2021 NFL draft: Biggest steals, reaches of the 1st round

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The first round of the 2021 NFL draft was full of big trades, bigger surprises, and healthy mix of bargain picks and head-scratching selections.

Here are our picks for the biggest steals and reaches from Thursday night:

STEAL | QB Justin Fields, Chicago Bears | No. 11 overall

(Photo by Scott Taetsch/Getty Images)

Andy Dalton was never a solution to get excited about, but as boring as that move was earlier this offseason, trading up for Fields is the exact opposite. The Bears made a splash by trading up nine spots for Fields, giving up a future first-round pick for a quarterback that can turn them into a Super Bowl contender sooner than later. Fields should have been the No. 2 overall pick, so getting him outside the top 10 was an incredible move for the Bears.

REACH | LB Zaven Collins, Arizona Cardinals | No. 16 overall

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Collins is an intriguing prospect with an impressive size/athleticism combination, but he wasn't viewed as a top-20 prospect, and he doesn't fill any of the Cardinals' biggest needs on either side of the ball. Similar to last year's top pick, Isaiah Simmons, Collins might have trouble finding the right position fit at the next level. Hey, at least the Cards have a type.

STEAL | LB Micah Parsons, Dallas Cowboys | No. 12 overall

Micah Parsons
Micah Parsons

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The Cowboys made the rare trade within their own division on draft day, dropping back two spots with the Philadelphia Eagles after both of this year's top cornerback prospects came off the board with the two picks right ahead of them. The move paid off, though, as the Cowboys netted an extra third-round pick, and still ended up with the best overall defensive prospect in the entire draft.

REACH | OT Alex Leatherwood, Las Vegas Raiders | No. 17 overall

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We should be used to this by now, but the Raiders gave us another puzzling pick Thursday night. The position made sense, as most of the offensive line was sent packing earlier this offseason, but there were other blockers on the board who were much more worthy of a top-20 selection. There's a decent chance Leatherwood would have been available for the Raiders in the second round.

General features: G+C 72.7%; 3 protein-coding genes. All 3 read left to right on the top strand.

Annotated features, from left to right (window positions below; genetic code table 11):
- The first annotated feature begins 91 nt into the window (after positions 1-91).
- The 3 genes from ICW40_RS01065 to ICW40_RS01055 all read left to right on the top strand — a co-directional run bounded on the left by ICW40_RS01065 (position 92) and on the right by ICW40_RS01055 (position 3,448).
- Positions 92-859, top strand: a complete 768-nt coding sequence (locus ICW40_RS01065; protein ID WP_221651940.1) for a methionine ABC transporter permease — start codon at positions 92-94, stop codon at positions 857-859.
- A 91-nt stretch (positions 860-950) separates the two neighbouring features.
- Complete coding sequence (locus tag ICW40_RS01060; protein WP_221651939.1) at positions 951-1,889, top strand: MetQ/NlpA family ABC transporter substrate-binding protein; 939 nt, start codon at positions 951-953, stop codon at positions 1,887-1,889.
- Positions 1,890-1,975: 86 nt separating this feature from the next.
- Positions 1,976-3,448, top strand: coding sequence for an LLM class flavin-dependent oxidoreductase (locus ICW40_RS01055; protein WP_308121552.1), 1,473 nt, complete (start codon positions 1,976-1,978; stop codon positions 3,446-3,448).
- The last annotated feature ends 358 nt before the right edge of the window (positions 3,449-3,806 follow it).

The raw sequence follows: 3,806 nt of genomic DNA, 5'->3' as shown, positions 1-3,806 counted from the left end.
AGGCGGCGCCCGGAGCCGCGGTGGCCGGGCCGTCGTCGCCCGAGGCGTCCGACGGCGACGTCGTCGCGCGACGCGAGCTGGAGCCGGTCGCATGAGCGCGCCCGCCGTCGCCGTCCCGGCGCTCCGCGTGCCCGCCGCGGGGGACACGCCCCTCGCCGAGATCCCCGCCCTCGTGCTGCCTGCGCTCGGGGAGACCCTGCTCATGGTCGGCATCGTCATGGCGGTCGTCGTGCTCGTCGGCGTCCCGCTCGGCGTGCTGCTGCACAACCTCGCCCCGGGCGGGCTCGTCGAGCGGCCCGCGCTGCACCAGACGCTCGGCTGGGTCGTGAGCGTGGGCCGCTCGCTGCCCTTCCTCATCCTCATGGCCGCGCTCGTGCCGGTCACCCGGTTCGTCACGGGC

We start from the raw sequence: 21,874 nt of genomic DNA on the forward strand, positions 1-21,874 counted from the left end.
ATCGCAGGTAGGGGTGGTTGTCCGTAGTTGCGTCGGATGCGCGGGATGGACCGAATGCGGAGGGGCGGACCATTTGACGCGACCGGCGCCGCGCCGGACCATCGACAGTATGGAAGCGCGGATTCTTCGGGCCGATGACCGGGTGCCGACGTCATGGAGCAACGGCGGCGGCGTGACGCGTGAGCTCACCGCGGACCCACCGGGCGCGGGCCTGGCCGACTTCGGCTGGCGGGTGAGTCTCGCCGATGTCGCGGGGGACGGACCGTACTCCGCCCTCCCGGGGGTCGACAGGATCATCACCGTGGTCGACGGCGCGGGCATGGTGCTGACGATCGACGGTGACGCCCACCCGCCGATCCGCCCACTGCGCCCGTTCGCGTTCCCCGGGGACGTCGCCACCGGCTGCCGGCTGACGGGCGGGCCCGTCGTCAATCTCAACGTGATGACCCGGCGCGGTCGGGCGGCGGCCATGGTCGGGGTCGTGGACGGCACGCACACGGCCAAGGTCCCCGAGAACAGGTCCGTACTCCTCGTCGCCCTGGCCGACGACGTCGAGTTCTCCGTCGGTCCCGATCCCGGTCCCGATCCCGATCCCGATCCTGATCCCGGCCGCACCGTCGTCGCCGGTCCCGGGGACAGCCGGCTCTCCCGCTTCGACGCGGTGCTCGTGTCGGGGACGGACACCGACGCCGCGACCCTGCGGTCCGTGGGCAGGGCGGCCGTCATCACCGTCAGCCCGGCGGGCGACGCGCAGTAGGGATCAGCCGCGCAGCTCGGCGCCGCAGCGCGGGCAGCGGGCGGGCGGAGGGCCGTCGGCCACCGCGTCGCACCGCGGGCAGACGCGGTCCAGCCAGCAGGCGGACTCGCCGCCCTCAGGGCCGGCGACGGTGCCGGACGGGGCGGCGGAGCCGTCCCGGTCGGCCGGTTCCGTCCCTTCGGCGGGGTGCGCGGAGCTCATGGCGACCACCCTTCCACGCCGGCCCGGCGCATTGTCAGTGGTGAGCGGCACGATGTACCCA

STEAL | OT Rashawn Slater, Los Angeles Chargers | No. 13 overall

(Photo by Steven Branscombe/Getty Images)

The Chargers came into this draft with one clear-cut need at the top of their list: A franchise left tackle to protect their present and future investment in Justin Herbert. They knocked this pick out of the park, as the board fell the right way and dropped a top-10 talent into their lap. Slater is polished and pro-ready and gives Herbert the blind-side protector he needs to reach his full potential.

REACH | WR Kadarius Toney, New York Giants | No. 20 overall

(AP Photo/John Raoux, Pool)

I'm not sure anyone had "trade down for the first time ever and then draft an undersized wide receiver" on their Dave Gettleman Draft Bingo card. The Giants made a smart move trading down nine spots with the Bears, but they passed up a ton of talented prospects at their biggest position of need (edge rusher), and spent their top pick on an explosive but small pass-catcher in Toney, even after landing a No. 1 receiver in free agency with Kenny Golladay. Similar players would have been available in the second round.

STEAL | OT Christian Darrisaw, Minnesota Vikings | No. 23 overall

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The Vikings did what the Giants should have done, trading back a handful of spots and adding more picks, but then stealing a top prospect at their biggest position of need. Darrisaw was a top-15 talent in this class, and plays a premium position, so landing him at No. 23 was a huge bargain. He's an immediate upgrade at left tackle, and should have been long gone by the time this pick rolled around.

REACH | EDGE Payton Turner, New Orleans Saints | No. 28 overall

(Photo by Jonathan Bachman/Getty Images)

The Saints proved a few years ago how much they love, big athletic pass rushers with long arms and tons of upside when they traded up for Marcus Davenport. Despite mixed results from him so far, New Orleans spent this year's top pick on a similar player, banking on the untapped potential with Turner. Still, this is a playoff team that could have had a more polished, pro-ready rusher at this pick, or addressed one of their bigger needs at corner or linebacker.

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